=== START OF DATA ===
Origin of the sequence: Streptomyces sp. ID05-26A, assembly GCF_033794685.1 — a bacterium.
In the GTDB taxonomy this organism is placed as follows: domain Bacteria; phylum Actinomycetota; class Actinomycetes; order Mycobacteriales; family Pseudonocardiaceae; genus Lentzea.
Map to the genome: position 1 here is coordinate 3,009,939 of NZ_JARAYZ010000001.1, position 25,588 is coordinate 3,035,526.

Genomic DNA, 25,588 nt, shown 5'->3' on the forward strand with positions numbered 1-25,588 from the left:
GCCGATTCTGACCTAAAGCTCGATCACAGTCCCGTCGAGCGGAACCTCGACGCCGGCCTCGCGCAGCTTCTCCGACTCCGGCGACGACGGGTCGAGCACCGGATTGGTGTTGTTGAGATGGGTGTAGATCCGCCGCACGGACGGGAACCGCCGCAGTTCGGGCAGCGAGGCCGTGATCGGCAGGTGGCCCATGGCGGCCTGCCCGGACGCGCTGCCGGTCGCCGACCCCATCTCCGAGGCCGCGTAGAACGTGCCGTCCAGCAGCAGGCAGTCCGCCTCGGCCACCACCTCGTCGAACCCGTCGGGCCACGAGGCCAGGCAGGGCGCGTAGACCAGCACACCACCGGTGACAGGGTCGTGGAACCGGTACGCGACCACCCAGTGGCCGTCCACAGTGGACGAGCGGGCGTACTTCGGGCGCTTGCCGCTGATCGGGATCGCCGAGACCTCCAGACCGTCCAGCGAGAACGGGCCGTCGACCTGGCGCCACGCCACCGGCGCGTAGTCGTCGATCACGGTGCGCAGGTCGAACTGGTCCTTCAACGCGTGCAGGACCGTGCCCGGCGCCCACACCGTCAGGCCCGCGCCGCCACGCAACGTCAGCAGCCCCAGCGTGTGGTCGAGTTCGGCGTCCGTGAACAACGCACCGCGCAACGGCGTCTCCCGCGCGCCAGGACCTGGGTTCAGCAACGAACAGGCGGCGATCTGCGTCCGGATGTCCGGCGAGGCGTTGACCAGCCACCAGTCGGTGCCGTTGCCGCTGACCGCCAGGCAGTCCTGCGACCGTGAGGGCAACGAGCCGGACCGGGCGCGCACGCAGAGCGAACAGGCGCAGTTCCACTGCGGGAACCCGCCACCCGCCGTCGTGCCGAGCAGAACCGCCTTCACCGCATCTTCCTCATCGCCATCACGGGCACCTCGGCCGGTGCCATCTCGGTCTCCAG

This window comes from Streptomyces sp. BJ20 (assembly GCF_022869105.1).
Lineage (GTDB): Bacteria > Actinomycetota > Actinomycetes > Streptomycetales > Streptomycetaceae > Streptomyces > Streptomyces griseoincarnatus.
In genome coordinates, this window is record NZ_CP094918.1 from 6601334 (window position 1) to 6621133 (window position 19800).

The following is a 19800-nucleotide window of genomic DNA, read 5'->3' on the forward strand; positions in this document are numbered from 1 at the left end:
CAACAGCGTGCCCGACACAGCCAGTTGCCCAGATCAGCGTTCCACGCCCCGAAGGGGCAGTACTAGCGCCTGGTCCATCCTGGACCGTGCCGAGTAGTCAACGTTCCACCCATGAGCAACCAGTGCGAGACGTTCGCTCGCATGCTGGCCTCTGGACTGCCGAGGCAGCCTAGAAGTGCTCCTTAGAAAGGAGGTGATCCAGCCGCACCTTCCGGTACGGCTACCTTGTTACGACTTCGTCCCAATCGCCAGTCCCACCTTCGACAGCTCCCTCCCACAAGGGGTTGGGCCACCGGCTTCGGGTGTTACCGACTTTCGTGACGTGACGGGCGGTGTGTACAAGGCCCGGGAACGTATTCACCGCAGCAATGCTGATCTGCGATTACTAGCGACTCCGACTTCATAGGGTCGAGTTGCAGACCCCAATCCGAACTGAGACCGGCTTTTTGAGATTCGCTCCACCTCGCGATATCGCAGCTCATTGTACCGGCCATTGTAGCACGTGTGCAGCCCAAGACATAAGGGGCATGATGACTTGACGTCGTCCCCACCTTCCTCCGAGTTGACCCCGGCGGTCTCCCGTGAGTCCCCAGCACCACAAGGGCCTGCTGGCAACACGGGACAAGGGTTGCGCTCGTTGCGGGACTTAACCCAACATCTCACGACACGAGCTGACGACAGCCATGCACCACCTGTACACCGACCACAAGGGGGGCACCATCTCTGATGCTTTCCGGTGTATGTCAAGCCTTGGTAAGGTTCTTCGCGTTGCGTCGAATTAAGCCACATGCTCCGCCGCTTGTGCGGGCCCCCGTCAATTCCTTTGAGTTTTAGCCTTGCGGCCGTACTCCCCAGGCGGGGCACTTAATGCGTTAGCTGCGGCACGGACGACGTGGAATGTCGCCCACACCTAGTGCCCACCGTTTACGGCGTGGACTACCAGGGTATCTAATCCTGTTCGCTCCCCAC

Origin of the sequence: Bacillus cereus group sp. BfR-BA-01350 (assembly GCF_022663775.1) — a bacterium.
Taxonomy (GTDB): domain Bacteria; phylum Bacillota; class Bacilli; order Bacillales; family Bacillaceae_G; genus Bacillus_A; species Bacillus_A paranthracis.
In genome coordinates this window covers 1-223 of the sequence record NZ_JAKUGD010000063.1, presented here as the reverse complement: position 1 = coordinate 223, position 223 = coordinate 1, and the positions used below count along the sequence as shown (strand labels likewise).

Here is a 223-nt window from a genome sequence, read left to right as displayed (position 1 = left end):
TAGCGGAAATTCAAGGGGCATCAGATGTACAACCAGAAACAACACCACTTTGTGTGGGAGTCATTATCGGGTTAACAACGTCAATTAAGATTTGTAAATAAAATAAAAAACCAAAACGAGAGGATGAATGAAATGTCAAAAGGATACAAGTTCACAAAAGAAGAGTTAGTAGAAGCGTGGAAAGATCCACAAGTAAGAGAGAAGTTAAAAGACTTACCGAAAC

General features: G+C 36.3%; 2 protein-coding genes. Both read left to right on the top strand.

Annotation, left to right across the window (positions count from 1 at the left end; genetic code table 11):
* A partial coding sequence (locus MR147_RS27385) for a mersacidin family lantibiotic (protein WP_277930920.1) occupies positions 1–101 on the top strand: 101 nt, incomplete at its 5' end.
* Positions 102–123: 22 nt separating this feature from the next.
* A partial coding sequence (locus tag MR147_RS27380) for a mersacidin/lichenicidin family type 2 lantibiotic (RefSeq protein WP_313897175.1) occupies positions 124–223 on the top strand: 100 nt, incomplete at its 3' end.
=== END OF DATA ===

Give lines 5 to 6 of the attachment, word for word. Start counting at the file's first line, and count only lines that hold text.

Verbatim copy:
GCCGATTCTGACCTAAAGCTCGATCACAGTCCCGTCGAGCGGAACCTCGACGCCGGCCTCGCGCAGCTTCTCCGACTCCGGCGACGACGGGTCGAGCACCGGATTGGTGTTGTTGAGATGGGTGTAGATCCGCCGCACGGACGGGAACCGCCGCAGTTCGGGCAGCGAGGCCGTGATCGGCAGGTGGCCCATGGCGGCCTGCCCGGACGCGCTGCCGGTCGCCGACCCCATCTCCGAGGCCGCGTAGAACGTGCCGTCCAGCAGCAGGCAGTCCGCCTCGGCCACCACCTCGTCGAACCCGTCGGGCCACGAGGCCAGGCAGGGCGCGTAGACCAGCACACCACCGGTGACAGGGTCGTGGAACCGGTACGCGACCACCCAGTGGCCGTCCACAGTGGACGAGCGGGCGTACTTCGGGCGCTTGCCGCTGATCGGGATCGCCGAGACCTCCAGACCGTCCAGCGAGAACGGGCCGTCGACCTGGCGCCACGCCACCGGCGCGTAGTCGTCGATCACGGTGCGCAGGTCGAACTGGTCCTTCAACGCGTGCAGGACCGTGCCCGGCGCCCACACCGTCAGGCCCGCGCCGCCACGCAACGTCAGCAGCCCCAGCGTGTGGTCGAGTTCGGCGTCCGTGAACAACGCACCGCGCAACGGCGTCTCCCGCGCGCCAGGACCTGGGTTCAGCAACGAACAGGCGGCGATCTGCGTCCGGATGTCCGGCGAGGCGTTGACCAGCCACCAGTCGGTGCCGTTGCCGCTGACCGCCAGGCAGTCCTGCGACCGTGAGGGCAACGAGCCGGACCGGGCGCGCACGCAGAGCGAACAGGCGCAGTTCCACTGCGGGAACCCGCCACCCGCCGTCGTGCCGAGCAGAACCGCCTTCACCGCATCTTCCTCATCGCCATCACGGGCACCTCGGCCGGTGCCATCTCGGTCTCCAG

This window comes from Streptomyces sp. BJ20 (assembly GCF_022869105.1).